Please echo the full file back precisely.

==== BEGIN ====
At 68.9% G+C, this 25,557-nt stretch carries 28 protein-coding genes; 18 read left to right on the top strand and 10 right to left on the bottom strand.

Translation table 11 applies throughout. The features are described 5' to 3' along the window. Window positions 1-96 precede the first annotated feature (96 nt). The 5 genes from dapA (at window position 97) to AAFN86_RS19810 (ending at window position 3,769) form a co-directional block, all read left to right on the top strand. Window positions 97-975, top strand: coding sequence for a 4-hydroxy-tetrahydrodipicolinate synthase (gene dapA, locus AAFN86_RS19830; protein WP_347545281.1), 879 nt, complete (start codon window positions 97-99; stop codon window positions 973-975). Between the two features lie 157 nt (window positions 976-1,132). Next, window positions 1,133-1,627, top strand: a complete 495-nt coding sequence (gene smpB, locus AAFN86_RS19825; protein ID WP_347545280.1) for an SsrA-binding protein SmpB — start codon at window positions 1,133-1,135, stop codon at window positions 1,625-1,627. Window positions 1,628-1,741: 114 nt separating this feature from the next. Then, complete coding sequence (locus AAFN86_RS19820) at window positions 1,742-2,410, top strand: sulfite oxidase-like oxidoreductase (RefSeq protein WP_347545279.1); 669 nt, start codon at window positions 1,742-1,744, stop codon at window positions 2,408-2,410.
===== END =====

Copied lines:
At 68.9% G+C, this 25,557-nt stretch carries 28 protein-coding genes; 18 read left to right on the top strand and 10 right to left on the bottom strand.

Translation table 11 applies throughout. The features are described 5' to 3' along the window. Window positions 1-96 precede the first annotated feature (96 nt). The 5 genes from dapA (at window position 97) to AAFN86_RS19810 (ending at window position 3,769) form a co-directional block, all read left to right on the top strand. Window positions 97-975, top strand: coding sequence for a 4-hydroxy-tetrahydrodipicolinate synthase (gene dapA, locus AAFN86_RS19830; protein WP_347545281.1), 879 nt, complete (start codon window positions 97-99; stop codon window positions 973-975). Between the two features lie 157 nt (window positions 976-1,132). Next, window positions 1,133-1,627, top strand: a complete 495-nt coding sequence (gene smpB, locus AAFN86_RS19825; protein ID WP_347545280.1) for an SsrA-binding protein SmpB — start codon at window positions 1,133-1,135, stop codon at window positions 1,625-1,627. Window positions 1,628-1,741: 114 nt separating this feature from the next. Then, complete coding sequence (locus AAFN86_RS19820) at window positions 1,742-2,410, top strand: sulfite oxidase-like oxidoreductase (RefSeq protein WP_347545279.1); 669 nt, start codon at window positions 1,742-1,744, stop codon at window positions 2,408-2,410.